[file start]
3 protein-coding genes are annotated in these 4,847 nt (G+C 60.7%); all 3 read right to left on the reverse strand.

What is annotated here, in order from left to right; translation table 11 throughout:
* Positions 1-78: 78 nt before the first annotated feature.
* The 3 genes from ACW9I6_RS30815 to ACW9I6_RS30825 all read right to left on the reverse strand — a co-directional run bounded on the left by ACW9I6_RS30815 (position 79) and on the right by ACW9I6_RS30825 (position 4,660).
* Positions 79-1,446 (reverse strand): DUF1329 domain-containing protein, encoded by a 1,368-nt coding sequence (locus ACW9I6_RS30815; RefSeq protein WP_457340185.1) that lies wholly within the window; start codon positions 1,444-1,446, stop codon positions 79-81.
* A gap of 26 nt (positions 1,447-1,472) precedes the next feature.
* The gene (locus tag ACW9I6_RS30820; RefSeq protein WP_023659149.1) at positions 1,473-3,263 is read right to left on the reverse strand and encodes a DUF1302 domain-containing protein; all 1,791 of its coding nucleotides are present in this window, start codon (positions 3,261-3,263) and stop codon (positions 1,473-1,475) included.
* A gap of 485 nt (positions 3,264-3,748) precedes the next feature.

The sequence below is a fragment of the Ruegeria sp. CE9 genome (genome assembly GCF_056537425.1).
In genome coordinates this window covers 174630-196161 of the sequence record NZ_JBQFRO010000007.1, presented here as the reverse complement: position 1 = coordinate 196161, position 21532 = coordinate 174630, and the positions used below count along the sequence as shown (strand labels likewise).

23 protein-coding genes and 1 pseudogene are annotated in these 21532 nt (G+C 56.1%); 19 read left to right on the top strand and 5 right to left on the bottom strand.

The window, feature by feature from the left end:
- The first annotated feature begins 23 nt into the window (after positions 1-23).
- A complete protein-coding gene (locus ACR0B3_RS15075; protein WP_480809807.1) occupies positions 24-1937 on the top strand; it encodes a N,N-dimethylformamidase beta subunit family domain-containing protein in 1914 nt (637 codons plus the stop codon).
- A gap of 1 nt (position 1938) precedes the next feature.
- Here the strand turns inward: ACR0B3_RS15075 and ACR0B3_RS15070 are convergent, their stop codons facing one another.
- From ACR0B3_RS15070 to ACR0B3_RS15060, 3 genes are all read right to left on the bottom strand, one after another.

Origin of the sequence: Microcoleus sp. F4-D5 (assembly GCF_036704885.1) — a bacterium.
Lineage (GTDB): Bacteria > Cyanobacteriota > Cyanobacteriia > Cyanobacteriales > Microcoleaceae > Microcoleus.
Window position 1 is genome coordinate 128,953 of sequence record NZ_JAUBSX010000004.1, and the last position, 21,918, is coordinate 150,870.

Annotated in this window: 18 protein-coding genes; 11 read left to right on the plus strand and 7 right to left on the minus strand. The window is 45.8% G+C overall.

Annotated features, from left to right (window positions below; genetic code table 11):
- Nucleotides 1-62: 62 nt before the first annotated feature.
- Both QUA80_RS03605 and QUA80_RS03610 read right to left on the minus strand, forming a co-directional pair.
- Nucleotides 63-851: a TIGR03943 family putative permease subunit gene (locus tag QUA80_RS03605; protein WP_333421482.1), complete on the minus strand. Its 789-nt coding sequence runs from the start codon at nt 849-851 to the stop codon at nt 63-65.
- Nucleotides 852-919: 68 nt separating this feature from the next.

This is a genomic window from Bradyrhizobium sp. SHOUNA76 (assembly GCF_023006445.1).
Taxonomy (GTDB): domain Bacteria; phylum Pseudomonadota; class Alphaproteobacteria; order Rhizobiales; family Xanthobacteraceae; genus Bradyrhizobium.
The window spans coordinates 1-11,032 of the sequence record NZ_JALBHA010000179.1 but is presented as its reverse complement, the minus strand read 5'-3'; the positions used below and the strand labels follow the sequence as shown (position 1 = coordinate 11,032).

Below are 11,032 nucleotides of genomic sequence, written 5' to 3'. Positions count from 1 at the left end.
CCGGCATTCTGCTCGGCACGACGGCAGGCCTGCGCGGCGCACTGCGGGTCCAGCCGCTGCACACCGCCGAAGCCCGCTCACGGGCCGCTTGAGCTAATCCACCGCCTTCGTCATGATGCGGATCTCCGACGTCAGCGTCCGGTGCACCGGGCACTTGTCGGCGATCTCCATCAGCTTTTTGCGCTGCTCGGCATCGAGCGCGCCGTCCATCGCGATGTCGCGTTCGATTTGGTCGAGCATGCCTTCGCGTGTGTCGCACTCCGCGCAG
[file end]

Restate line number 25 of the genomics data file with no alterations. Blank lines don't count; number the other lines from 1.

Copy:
- Nucleotides 63-851: a TIGR03943 family putative permease subunit gene (locus tag QUA80_RS03605; protein WP_333421482.1), complete on the minus strand. Its 789-nt coding sequence runs from the start codon at nt 849-851 to the stop codon at nt 63-65.